Tuesday, March 26, 2013

The Feds Don't Seem to Understand Bitcoin

The Feds Don't Seem to Understand Bitcoin:
Bitcoin meets big brother
Last week, the Treasury Department's Financial Crimes
Enforcement Network (FinCEN) made waves in the
Bitcoin
community by releasing a statement
of guidance
 that paid special attention to virtual
currencies. Patrick Murck, who provides legal council to
Bitcoin.org and contributes to the foundation's blog, expressed concerns
about the implementation of the suggestions, which are being made
to the
Bank Secrecy Act
.
Murck said he “was happy to see FinCEN issue some clarity around
the overly-broad pre-paid access rules and definitively state that
they do not apply in the context of bitcoin,” but he was also
pretty worried about the ill-fitting definitions FinCEN came up
with:
Left unsaid are any specifics around the facts and circumstances
that would constitute “engaging as a business.” [In reference to
the definitions of “User”, “Administrator” and
“Exchanger”] 
FinCEN’s guidance implies that every person who has ever had any
virtual currency and has ever exchanged that virtual currency for
real currency may now be considered a money transmitter under the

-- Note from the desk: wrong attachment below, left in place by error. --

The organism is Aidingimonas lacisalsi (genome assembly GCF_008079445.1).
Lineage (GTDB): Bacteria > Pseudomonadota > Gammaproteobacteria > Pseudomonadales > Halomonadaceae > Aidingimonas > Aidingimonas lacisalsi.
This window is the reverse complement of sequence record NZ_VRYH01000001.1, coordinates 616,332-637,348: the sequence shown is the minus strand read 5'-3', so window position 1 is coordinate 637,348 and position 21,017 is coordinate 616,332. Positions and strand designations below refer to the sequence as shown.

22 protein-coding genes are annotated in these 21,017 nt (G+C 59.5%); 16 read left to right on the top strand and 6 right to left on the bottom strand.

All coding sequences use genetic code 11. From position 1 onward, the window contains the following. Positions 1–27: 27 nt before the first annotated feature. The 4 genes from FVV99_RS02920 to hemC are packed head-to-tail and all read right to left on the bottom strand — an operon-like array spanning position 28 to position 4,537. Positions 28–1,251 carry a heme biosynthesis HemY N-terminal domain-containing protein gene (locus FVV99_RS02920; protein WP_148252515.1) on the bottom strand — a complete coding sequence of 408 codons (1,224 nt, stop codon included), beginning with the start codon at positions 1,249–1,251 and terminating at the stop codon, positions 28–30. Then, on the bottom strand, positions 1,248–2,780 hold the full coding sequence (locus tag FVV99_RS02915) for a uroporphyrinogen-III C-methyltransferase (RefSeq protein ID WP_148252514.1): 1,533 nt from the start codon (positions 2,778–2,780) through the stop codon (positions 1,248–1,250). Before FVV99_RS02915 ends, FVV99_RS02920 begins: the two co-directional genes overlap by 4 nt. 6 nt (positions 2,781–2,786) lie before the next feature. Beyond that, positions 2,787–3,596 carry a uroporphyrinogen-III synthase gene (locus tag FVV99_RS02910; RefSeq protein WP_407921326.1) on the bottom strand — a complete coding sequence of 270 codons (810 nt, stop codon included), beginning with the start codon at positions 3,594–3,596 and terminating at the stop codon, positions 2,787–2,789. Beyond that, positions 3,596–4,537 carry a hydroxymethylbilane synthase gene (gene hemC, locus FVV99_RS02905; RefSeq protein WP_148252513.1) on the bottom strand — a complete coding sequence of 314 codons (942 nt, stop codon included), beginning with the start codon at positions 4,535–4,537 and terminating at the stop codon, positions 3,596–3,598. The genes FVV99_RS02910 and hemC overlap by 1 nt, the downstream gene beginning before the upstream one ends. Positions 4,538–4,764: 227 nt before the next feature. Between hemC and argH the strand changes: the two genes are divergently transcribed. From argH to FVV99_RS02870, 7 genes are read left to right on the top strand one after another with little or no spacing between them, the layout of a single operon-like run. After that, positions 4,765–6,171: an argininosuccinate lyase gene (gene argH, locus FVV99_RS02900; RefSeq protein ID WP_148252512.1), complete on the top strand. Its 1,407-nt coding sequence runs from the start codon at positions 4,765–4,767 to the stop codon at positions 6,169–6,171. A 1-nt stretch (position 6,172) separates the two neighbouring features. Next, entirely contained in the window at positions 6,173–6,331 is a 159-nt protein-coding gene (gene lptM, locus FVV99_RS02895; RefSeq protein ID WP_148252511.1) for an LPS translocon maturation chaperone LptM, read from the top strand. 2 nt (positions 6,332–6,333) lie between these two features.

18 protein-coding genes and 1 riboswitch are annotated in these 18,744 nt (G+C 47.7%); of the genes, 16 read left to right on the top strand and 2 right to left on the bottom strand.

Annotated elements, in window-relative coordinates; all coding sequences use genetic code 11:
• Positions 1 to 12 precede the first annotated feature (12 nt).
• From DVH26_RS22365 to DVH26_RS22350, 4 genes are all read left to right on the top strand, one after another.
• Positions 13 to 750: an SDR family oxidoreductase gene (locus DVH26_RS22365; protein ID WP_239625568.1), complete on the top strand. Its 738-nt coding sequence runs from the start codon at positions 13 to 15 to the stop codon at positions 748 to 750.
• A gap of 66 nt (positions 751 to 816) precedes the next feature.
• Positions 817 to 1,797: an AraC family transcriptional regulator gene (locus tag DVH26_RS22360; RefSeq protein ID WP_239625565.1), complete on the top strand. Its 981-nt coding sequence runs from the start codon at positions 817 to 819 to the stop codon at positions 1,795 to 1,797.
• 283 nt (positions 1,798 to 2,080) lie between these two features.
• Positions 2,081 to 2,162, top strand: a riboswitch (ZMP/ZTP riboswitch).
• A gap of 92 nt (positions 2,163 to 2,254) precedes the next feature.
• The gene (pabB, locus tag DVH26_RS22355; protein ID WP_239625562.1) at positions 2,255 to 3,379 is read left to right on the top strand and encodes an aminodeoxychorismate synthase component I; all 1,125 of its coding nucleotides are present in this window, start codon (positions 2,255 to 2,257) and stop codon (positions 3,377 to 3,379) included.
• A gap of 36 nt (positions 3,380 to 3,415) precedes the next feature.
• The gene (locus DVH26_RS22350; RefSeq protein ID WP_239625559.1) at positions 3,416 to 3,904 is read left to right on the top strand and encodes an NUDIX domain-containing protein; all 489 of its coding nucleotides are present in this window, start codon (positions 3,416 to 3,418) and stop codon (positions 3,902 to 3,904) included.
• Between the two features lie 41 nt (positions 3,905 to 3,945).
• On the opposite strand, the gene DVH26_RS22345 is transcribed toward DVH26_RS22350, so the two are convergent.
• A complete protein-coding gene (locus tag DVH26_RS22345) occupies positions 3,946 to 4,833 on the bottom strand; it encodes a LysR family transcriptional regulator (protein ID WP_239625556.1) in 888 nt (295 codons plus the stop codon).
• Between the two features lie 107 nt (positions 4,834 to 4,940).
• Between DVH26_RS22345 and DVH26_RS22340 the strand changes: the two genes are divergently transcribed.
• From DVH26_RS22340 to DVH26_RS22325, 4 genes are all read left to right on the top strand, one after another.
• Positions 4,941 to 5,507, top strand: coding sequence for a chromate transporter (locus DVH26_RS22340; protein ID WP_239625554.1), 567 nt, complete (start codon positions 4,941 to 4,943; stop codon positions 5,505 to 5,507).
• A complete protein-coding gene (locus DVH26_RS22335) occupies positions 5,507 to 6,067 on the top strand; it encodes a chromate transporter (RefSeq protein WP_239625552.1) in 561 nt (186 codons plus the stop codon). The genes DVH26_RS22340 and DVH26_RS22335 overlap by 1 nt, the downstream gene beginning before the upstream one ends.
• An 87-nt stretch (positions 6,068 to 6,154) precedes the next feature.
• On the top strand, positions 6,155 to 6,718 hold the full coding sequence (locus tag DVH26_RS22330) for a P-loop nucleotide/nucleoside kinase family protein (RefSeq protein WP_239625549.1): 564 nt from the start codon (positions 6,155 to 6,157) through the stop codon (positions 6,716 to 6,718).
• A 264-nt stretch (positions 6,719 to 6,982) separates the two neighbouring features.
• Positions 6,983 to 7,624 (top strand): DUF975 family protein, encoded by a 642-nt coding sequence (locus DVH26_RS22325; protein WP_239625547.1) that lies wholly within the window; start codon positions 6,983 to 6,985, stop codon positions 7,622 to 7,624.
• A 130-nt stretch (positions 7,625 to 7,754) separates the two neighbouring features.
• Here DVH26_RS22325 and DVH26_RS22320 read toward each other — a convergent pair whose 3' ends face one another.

Bank Secrecy Act. That is, of course, an untenable
position. 
What is crystal-clear is that once a person sells a single
Satoshi for real currency that person is no longer a “User” and
therefore not categorically exempted from MSB registration.
Murck summarized the FinCEN guidance as follows:
  • A person may spend money to purchase bitcoin or mine bitcoin
    and then exchange the currency for goods and/or services without
    having to register with FinCEN as an MSB.
  • If a person receives real money in exchange for their bitcoin
    they MAY have to register with FinCEN.
  • If a miner exchanges their mined bitcoin for real money they
    MUST register with FinCEN.
  • Anyone transacting bitcoin on someone else’s behalf MUST
    register with FinCEN. 
Murck also tried to calm businesses and individuals working
with the currency, noting that "under the Administrative Procedures
Act (APA), FinCEN can’t promulgate new rules without going through
a notice and comment proceeding whereby the public may have their
voices heard.”